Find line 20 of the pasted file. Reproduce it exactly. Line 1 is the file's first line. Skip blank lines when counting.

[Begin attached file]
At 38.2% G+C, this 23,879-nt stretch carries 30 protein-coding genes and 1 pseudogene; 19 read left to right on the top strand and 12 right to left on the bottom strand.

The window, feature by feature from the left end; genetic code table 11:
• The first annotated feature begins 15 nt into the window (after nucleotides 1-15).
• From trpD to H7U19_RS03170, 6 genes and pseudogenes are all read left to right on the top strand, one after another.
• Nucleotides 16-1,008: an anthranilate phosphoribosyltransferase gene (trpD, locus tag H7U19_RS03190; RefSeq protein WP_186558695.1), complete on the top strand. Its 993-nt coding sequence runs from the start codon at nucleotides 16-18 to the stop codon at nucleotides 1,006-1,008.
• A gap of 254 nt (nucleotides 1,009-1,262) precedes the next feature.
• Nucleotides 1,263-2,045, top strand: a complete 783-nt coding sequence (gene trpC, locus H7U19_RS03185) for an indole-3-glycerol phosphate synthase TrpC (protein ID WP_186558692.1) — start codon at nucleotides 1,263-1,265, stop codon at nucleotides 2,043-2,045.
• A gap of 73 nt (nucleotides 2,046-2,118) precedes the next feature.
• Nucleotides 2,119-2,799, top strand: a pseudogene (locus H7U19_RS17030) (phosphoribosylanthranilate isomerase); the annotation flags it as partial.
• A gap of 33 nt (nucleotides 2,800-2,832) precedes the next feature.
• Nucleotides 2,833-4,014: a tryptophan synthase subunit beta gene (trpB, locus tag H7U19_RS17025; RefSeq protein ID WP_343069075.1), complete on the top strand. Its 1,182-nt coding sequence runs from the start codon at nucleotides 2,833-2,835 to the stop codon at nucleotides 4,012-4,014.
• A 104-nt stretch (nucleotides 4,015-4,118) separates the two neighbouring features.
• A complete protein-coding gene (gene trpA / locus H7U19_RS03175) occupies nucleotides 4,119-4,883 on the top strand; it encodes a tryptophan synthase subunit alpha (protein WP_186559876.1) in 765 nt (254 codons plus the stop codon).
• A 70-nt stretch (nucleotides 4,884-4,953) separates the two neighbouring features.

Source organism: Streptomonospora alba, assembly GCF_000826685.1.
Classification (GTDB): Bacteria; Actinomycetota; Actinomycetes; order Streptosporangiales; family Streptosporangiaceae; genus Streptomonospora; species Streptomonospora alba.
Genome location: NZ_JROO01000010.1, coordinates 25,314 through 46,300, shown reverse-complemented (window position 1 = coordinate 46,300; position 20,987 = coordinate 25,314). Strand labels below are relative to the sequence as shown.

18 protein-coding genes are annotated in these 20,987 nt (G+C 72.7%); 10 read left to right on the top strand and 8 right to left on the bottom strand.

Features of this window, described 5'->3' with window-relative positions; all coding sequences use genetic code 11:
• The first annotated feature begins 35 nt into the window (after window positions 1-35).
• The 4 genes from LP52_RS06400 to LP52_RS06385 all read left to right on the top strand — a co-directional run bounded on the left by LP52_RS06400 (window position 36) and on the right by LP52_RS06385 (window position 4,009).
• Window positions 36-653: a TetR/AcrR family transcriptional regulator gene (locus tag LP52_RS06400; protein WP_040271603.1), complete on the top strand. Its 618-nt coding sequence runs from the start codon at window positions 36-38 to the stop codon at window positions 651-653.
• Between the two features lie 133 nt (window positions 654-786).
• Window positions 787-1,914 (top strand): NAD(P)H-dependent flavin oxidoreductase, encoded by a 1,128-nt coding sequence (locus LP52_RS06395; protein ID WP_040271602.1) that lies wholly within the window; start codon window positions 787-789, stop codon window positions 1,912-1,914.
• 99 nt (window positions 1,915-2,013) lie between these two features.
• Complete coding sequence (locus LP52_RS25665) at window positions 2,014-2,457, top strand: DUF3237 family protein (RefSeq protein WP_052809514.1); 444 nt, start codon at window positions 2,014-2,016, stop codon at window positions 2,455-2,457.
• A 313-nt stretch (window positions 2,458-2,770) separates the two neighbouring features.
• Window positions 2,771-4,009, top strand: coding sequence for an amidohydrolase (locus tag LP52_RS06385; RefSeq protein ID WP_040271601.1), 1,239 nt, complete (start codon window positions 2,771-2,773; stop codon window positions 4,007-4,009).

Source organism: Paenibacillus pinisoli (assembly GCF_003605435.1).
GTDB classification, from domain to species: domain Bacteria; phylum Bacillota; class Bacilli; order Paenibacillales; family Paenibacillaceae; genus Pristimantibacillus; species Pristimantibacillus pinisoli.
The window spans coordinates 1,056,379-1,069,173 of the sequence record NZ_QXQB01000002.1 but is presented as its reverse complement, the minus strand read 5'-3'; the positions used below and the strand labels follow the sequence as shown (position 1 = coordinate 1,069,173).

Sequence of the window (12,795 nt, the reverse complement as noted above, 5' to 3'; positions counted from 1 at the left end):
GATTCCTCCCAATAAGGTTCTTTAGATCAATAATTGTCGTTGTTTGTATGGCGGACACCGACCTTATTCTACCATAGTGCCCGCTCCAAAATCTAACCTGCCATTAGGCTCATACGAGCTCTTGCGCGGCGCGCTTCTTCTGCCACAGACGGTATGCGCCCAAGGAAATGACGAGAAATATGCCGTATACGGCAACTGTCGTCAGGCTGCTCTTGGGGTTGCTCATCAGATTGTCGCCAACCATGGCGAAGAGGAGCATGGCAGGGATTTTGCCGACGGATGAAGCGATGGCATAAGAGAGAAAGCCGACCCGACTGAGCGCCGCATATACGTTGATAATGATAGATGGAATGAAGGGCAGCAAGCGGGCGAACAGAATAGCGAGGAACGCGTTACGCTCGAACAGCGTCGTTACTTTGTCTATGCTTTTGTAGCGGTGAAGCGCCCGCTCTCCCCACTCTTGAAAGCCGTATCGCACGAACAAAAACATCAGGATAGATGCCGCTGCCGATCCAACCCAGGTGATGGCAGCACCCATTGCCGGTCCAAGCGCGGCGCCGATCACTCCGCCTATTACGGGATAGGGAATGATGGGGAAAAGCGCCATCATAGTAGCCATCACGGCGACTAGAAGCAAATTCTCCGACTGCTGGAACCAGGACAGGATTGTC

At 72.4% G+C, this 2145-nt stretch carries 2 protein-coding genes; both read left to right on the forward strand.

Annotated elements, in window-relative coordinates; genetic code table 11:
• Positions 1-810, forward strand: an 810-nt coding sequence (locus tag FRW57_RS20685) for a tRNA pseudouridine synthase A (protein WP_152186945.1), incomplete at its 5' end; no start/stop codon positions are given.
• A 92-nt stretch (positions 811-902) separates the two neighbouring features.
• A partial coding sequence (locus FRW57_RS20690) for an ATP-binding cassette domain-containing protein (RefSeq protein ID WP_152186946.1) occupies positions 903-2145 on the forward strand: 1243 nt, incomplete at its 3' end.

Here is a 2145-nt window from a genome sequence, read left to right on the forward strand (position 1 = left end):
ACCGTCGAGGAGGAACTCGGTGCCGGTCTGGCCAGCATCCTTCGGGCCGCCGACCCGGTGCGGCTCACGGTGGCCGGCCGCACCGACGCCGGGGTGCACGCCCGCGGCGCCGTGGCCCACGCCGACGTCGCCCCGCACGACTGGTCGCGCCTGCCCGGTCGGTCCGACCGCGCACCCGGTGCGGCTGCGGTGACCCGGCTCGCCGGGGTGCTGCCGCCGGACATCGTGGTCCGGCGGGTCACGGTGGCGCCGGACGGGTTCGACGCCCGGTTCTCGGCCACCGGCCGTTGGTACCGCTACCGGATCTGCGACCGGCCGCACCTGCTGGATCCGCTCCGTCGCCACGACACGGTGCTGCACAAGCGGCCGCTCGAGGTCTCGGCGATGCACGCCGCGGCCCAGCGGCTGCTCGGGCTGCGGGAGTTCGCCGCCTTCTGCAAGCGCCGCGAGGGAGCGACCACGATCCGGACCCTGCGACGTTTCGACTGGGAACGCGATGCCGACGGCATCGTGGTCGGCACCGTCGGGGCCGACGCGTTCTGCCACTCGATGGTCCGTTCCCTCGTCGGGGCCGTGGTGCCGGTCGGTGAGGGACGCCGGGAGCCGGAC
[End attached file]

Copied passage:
• The first annotated feature begins 35 nt into the window (after window positions 1-35).